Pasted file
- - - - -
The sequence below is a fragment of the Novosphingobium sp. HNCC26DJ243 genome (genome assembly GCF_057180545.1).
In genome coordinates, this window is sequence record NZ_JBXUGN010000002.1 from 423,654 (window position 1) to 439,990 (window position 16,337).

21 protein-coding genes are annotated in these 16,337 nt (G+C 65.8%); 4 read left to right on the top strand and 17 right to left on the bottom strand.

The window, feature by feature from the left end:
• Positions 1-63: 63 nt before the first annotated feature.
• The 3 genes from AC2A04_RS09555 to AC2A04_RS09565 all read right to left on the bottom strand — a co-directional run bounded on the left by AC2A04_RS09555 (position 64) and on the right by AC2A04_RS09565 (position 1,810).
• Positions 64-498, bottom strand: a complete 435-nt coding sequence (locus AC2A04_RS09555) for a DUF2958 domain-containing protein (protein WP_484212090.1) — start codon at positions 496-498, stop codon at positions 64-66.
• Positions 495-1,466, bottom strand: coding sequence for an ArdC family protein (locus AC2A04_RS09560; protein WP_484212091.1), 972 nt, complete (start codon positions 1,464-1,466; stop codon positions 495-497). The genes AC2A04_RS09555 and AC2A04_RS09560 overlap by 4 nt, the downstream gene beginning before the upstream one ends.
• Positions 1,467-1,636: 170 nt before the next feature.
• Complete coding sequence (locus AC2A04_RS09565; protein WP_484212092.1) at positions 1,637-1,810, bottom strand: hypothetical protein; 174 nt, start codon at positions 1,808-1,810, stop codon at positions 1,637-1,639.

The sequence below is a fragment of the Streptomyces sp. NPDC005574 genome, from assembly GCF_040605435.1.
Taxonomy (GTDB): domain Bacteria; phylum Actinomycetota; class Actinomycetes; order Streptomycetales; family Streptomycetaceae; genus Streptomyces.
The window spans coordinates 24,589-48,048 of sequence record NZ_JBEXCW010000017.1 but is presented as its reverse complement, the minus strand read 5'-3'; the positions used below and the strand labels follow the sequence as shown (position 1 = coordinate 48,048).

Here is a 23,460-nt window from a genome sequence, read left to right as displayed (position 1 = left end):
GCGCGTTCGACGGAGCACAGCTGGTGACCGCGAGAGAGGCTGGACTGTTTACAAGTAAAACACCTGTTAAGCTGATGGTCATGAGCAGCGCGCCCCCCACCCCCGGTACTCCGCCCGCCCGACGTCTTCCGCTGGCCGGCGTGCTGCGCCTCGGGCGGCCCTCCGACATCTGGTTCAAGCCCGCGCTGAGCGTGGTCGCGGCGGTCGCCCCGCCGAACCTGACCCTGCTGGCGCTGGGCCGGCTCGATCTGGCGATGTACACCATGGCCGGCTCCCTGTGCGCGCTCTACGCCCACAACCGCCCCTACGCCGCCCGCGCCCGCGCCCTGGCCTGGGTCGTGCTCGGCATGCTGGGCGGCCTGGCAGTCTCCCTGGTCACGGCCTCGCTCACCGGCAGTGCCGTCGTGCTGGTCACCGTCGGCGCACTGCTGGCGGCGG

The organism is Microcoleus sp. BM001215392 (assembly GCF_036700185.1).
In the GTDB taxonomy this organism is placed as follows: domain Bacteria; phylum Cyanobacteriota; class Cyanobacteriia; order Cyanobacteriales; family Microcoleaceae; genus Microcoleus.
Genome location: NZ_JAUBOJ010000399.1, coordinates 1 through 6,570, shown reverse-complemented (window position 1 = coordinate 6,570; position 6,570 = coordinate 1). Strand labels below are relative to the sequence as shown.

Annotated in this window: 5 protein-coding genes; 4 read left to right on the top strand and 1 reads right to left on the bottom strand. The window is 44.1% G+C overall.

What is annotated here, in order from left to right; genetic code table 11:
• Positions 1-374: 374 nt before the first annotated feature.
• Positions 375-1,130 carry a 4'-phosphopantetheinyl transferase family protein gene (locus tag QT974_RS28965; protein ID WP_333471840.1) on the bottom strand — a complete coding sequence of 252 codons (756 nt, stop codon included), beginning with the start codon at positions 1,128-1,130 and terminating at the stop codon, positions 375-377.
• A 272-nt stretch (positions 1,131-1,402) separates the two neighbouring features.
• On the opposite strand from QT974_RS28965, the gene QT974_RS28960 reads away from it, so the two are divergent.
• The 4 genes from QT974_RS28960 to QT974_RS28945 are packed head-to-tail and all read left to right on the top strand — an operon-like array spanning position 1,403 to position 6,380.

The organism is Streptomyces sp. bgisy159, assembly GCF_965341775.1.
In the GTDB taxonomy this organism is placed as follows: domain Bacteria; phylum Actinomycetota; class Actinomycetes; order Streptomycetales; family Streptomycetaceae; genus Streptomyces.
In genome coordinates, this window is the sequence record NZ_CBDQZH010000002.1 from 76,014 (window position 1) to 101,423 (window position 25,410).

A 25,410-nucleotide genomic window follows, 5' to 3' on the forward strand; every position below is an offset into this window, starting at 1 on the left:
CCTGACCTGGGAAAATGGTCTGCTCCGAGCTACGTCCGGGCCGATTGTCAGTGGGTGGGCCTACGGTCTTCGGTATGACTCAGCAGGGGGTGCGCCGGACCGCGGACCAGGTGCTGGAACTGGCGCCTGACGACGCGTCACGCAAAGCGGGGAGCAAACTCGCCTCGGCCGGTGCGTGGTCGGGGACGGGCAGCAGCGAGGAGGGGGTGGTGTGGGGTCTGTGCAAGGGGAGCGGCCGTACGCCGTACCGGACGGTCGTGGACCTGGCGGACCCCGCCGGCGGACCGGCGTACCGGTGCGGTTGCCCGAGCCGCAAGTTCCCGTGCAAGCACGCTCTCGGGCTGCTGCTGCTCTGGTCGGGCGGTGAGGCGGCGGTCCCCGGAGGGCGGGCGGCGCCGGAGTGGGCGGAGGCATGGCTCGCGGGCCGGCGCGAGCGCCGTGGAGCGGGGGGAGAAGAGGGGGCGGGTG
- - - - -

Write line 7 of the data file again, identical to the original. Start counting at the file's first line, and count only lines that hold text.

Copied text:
• Positions 64-498, bottom strand: a complete 435-nt coding sequence (locus AC2A04_RS09555) for a DUF2958 domain-containing protein (protein WP_484212090.1) — start codon at positions 496-498, stop codon at positions 64-66.